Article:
Kickboxing: staying in shape, feeling safe

October 1, 2010 by · Leave a Comment 

boxing pads

(Photo by Paul Fleischanderl)

Every Monday and Wednesday at 4 p.m., Kwantlen students are meeting at the Blossoming Lotus Studio for an hour of good, wholesome kickboxing.

You don’t even need any formal or prior kickboxing experience. “I’m taking these classes to get in shape and because it sounded cool. I’ve played soccer for 12 years so I needed something different and I didn’t want another team sport,” says Rachel Moir, 18, who’s in general studies.

The session begins with a 12-minute warm-up that includes the jumping jacks, stars, burpies, climbers, dive-bombers, push-ups and on-the-spot running. After that, you learn a basic fighting stance followed by a left-jab-right-hook (one-two) combination.

“It makes me feel a lot safer walking around Vancouver,” says Jena Renwick, 21, who studies fashion design and technology.

The instructors, Milo and Marcy Hilario, who have been kickboxing for 12 years, demonstrate and explain the techniques in terms that are easy to understand.

Then you strap on the gloves and pads and partner up and the real fun begins. Simulating a three-minute round, you practice the one-two combination with 30-second intervals of continuous punching. Your endurance is truly put to the test.

You alternate three rounds each with your partner, while Milo and Marcy provide tips for all the students, before lining up to learn knee strikes.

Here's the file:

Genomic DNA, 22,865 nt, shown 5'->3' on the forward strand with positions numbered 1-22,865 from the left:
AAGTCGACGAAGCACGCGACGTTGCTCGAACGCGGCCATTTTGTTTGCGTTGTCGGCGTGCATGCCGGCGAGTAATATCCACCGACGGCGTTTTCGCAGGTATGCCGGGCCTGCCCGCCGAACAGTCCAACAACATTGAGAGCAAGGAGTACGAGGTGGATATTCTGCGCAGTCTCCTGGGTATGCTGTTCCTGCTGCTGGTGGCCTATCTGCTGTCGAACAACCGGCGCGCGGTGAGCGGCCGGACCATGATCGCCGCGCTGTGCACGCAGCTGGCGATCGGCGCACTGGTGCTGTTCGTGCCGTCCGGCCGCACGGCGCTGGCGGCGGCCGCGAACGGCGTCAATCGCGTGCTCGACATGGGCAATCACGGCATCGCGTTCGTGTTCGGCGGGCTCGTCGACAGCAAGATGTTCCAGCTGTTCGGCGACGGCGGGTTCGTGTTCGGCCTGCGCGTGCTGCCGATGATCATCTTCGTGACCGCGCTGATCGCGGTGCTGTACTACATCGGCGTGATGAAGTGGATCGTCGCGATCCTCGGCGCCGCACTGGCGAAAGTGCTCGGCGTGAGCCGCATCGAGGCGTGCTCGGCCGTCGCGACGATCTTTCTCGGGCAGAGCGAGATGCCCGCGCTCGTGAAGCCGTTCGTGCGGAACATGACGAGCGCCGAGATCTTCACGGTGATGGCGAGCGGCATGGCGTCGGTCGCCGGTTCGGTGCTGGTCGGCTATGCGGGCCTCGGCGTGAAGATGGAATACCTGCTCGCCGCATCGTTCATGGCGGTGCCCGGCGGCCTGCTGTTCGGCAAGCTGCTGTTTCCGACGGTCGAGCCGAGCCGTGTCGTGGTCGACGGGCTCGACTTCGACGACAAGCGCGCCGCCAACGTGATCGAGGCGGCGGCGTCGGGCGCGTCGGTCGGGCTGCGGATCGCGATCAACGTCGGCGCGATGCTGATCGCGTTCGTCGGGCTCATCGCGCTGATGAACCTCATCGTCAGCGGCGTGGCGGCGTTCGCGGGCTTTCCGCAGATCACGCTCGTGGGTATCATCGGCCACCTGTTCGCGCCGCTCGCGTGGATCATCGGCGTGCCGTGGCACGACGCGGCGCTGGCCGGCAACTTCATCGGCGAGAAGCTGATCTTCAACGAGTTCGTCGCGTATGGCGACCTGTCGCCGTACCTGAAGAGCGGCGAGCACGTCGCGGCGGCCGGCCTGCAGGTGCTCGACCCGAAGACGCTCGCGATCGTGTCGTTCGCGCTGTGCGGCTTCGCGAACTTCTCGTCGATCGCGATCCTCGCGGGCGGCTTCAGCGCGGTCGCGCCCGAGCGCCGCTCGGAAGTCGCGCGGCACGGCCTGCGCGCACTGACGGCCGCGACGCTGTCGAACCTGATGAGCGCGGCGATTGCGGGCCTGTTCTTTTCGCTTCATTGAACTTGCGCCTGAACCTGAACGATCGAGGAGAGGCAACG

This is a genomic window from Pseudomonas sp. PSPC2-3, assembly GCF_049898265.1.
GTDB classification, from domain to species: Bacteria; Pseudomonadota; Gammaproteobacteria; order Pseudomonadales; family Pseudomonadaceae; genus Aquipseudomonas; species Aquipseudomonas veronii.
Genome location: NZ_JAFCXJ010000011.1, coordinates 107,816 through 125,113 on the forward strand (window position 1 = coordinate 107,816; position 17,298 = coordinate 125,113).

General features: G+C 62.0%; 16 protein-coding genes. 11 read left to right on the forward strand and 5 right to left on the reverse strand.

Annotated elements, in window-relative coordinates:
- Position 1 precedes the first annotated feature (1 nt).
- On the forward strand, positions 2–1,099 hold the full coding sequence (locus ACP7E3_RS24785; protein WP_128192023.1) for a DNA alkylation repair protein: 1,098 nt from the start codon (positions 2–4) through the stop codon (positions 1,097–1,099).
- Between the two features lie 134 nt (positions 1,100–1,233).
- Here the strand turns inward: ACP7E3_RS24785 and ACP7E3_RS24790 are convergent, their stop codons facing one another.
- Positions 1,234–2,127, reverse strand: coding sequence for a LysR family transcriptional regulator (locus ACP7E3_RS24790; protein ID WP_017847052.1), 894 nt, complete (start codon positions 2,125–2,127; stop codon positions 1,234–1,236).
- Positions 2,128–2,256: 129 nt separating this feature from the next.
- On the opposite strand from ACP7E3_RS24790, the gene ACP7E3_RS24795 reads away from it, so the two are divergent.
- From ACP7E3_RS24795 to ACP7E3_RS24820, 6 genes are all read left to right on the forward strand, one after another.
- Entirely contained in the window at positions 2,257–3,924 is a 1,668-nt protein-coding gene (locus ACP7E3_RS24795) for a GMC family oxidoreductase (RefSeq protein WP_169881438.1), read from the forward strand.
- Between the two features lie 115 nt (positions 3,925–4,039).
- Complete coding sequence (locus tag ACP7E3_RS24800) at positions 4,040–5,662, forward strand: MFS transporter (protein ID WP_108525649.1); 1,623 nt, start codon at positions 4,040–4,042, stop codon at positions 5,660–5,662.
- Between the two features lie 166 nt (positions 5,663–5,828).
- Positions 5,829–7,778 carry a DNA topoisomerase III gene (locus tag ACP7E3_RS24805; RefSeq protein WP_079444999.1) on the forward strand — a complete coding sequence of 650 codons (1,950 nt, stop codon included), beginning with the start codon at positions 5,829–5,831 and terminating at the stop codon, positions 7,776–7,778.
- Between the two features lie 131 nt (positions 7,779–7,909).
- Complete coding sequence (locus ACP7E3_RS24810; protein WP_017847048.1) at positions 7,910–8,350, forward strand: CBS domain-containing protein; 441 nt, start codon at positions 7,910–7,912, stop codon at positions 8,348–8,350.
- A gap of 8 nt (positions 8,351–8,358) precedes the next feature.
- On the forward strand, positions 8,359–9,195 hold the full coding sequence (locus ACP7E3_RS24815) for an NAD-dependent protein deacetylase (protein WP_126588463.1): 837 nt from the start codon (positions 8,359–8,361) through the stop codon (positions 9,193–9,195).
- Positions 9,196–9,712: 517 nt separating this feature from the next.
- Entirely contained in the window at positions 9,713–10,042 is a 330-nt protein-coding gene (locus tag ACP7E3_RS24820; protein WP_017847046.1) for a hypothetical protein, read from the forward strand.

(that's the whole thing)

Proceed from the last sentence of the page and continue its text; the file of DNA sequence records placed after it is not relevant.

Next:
warming up knees

(Photo by Paul Fleischanderl)

You repeat that routine 20 times into the air. Then you’re back with your partner, executing an aggressive jab-hook-knee combination into the pads.

The kickboxing element of the class is capped off with three minutes of non-stop right and left hooks, as well as upper-cuts, with your partner and pads. If you’re on the floor after that, it’s okay. The session ends with a three-minute abdominal workout.

“The workouts involve your shoulders. You’ve got to keep your shoulders up the whole time. Then your abs start hurting. For an hour, they pack a lot in,” says Corbin Mountford, 19, who studies business administration.

The gloves, pads and music are supplied by the instructors. Everyone trains in bare feet and comfortable fitness attire. Classes are cumulative, so the more you go, the more you learn. Membership is $30 a month or $6 for a drop-in class; you can register on-line or visit the KSA office for more information.

“It’s a great sport to learn and gives you lots of confidence,” says Renwick.